Additionally, the definition for DOT and SAT groups can vary significantly within and between meta-analyses. This leads to differences in the studies included as well as how study groups are divided. These issues confirm the need for transparent and complete reporting of the methods used to generate the results for a meta-analysis. Recent Cochrane meta-analyses addressed the effectiveness of DOT, but only included RCT and concluded that there is little evidence in favor of DOT [2,3]. Due to the small number of RCT and the high likelihood that there will not be any new ones addressing this issue, it is useful to include data from PCS to provide a more comprehensive assessment of treatment outcomes for DOT and SAT. While the inclusion of PCS is controversial, it provides additional information and is useful when only a few RCT are available.

A previous meta-analysis by PG included both RCT and PCS. However, as described here, their analysis had methodologic issues rendering their results unreliable [1315]. Our new meta-analysis corrects problems found in PG and expands the scope of the Cochrane review by including not only RCT but also PCS. We have attempted to make our study easy to reproduce. To that end, all the data and code required to reproduce all our results, as well as, documentation of the entire systematic review process, are provided in the SM. In contrast to PG, we did not find a statistically significant difference between DOT and SAT as regards to LTFU. Similar to past Cochrane reviews[2,3] and PG, we found no statistically significant difference between DOT and SAT for treatment failure. Our findings are in agreement with meta-analyses including only RCT [2,3]. Despite the inclusion of both RCT and PCS, the amount of data available for analysis is still limited, which constrains the power of the results and leads to at times wide confidence intervals. Attempts to obtain additional data from published studies were unsuccessful. The inclusion of these data could change the results of our analysis.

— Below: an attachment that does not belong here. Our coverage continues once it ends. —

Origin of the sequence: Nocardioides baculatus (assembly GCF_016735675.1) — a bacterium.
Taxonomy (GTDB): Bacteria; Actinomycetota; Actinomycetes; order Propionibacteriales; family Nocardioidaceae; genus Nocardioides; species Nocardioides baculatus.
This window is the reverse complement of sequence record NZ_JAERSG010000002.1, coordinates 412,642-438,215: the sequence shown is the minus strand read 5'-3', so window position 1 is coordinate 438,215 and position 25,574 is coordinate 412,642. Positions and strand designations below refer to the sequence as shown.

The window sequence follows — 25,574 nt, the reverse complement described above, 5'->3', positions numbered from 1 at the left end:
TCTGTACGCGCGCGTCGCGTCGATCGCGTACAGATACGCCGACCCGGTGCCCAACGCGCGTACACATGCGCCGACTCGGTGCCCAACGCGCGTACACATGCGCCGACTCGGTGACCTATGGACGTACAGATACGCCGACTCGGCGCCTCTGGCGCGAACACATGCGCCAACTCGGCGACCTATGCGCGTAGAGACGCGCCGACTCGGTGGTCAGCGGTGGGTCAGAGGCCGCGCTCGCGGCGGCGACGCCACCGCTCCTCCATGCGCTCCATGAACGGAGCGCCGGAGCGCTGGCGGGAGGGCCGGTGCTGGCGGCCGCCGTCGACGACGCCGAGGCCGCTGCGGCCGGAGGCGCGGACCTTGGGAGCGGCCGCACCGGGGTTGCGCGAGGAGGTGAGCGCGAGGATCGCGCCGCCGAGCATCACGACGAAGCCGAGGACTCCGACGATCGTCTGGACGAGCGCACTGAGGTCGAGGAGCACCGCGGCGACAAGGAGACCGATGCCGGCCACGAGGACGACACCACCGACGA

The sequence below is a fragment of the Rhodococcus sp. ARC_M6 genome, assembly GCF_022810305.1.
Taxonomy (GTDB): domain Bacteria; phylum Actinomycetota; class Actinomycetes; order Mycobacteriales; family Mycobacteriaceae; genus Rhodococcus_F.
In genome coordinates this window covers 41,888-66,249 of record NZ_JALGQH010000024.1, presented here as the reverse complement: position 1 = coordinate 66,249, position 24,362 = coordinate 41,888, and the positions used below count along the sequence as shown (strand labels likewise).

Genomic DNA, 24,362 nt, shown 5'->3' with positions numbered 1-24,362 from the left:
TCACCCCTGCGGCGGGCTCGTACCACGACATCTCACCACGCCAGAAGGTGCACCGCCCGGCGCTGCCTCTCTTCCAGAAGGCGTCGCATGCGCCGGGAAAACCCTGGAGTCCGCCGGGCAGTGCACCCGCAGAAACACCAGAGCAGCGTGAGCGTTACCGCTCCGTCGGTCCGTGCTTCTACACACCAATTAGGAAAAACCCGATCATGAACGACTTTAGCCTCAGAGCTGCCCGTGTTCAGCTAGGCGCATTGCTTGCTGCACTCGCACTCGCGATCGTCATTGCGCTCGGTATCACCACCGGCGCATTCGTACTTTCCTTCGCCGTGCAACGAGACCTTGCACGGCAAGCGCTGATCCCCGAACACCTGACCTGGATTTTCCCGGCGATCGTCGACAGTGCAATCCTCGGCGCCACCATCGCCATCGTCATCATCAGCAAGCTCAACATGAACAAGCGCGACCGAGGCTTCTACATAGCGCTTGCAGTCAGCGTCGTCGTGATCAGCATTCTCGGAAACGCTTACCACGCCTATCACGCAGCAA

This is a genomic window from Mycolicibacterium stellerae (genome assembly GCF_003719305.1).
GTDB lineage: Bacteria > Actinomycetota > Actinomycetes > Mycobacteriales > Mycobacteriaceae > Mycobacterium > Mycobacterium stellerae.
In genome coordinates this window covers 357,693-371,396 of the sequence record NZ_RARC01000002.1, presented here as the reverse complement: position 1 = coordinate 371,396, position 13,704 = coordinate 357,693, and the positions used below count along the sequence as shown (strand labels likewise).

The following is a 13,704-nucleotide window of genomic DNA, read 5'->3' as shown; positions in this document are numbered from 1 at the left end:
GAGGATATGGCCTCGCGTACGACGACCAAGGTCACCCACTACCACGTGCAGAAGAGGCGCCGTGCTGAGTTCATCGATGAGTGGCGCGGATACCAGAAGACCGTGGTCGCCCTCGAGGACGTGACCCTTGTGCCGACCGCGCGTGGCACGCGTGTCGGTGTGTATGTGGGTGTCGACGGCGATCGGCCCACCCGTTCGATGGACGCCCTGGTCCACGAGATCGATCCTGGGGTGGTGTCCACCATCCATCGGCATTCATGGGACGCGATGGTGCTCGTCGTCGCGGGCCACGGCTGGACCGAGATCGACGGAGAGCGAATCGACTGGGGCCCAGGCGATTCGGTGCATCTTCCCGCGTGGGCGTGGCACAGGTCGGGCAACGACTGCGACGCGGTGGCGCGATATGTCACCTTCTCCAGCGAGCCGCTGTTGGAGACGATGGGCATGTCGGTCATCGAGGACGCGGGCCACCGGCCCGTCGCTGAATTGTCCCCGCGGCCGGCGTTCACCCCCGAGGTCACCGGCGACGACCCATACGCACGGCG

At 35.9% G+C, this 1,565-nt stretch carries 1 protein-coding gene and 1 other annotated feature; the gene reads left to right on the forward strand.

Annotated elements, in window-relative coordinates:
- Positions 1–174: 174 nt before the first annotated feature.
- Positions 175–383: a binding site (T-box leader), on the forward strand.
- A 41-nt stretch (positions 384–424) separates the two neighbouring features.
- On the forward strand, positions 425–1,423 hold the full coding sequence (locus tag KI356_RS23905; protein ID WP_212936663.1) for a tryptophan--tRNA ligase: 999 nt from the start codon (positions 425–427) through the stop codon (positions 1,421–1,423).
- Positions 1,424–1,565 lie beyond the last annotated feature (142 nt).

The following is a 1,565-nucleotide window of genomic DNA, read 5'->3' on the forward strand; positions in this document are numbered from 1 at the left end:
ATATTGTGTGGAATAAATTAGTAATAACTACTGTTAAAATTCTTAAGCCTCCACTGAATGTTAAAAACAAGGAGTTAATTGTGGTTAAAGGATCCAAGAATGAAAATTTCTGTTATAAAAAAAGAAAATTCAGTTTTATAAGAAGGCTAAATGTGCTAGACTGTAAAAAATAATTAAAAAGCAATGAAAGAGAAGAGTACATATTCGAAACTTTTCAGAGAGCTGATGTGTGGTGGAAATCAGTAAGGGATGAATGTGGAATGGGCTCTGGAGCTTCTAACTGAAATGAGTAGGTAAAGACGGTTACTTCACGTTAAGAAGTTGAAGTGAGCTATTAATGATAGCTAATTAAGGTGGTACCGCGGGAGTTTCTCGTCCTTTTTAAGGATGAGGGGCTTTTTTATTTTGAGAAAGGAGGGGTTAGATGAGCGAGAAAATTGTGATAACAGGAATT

We did not address the effects of DOT on the development of secondary drug resistance because of the paucity of the information. The emergence of multi-drug resistant TB and extensively drug-resistant TB threatens TB control now and in the future. In theory, direct observation of effective medications may reduce the likelihood of acquired drug resistance. Evaluating acquired drug resistance as the primary outcome in a meta-analysis may require greater dependence on observational data, since extensive clinical trials may not be feasible.

The results of our study suggest that in adult patients with smear or culture-positive tuberculosis, there is little evidence that DOT is better than SAT. While there often seems to be some indication that DOT is better than SAT, the observed difference is small. Our analysis found no statistically significant differences between DOT and SAT for the primary indicators of treatment success when considering both RCT and PCS. Only in the stratified analysis of RCT studies is there any evidence of a significant difference between DOT and SAT for the RD of LTFU. We believe our findings further support the current lack of evidence that DOT is superior to SAT for improving cure rates, adherence [2,3], or any other measure of treatment success [4,5]. It is important to note that despite the importance of TB we agree there is a lack of high-quality data available in the literature [8], and while we believe traditional RCTs are unlikely to occur in the future there is a need for more high-quality evidence in the form of prospective cohort and cluster randomized trials [8]. Such studies could provide a clear understanding of the effectiveness of DOT. Additionally, the ability to compare novel means of treatment monitoring should be conducted based on the needs and consideration of the populations being served[53].

In summary, we could not reproduce a previous meta-analysis, due to inconsistencies regarding study inclusion and insufficient information about the analysis methods. Further improvements toward robust reproducibility of meta-analyses, especially those directly related to interventions are needed [5457]. Our new analysis found that for adult patients 15 years or older with drug-susceptible pulmonary TB, there is no statistically significant difference between DOT and SAT and the magnitude of the difference between DOT and SAT for all reported outcomes is small. The role of DOT in the DOTS strategy remains controversial and we agree with McLaren et al. that further efforts are needed to evaluate its role [8].

Data sharing statement

Documentation and data for reproducibility are freely available in the supplementary materials.

Supporting information

S1 Text. Supplementary Documentation.

This document contains information about all the supplementary materials, explains how to reproduce the results of our analysis, and has additional results not shown in the main text.

https://doi.org/10.1371/journal.pone.0217219.s001

(DOCX)

S1 Folder. Zip folder.

This folder contains all of the files described in the Supplementary Documentation.

https://doi.org/10.1371/journal.pone.0217219.s002

(ZIP)